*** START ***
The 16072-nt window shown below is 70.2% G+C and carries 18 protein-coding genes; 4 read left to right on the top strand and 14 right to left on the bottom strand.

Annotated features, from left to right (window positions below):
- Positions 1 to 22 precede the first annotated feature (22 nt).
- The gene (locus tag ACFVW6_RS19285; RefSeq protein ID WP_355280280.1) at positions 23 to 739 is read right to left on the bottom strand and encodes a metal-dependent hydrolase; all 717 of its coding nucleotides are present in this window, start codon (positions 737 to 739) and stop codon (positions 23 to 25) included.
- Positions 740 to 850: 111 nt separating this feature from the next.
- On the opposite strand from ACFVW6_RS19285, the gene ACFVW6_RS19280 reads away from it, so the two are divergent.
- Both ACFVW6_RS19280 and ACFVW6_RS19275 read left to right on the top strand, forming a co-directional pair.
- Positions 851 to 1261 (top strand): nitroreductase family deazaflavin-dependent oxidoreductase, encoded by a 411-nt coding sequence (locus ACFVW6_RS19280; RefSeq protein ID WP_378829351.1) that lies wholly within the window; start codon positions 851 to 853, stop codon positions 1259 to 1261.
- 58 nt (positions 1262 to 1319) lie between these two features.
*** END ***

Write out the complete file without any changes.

The 16072-nt window shown below is 70.2% G+C and carries 18 protein-coding genes; 4 read left to right on the top strand and 14 right to left on the bottom strand.

Annotated features, from left to right (window positions below):
- Positions 1 to 22 precede the first annotated feature (22 nt).
- The gene (locus tag ACFVW6_RS19285; RefSeq protein ID WP_355280280.1) at positions 23 to 739 is read right to left on the bottom strand and encodes a metal-dependent hydrolase; all 717 of its coding nucleotides are present in this window, start codon (positions 737 to 739) and stop codon (positions 23 to 25) included.
- Positions 740 to 850: 111 nt separating this feature from the next.
- On the opposite strand from ACFVW6_RS19285, the gene ACFVW6_RS19280 reads away from it, so the two are divergent.
- Both ACFVW6_RS19280 and ACFVW6_RS19275 read left to right on the top strand, forming a co-directional pair.
- Positions 851 to 1261 (top strand): nitroreductase family deazaflavin-dependent oxidoreductase, encoded by a 411-nt coding sequence (locus ACFVW6_RS19280; RefSeq protein ID WP_378829351.1) that lies wholly within the window; start codon positions 851 to 853, stop codon positions 1259 to 1261.
- 58 nt (positions 1262 to 1319) lie between these two features.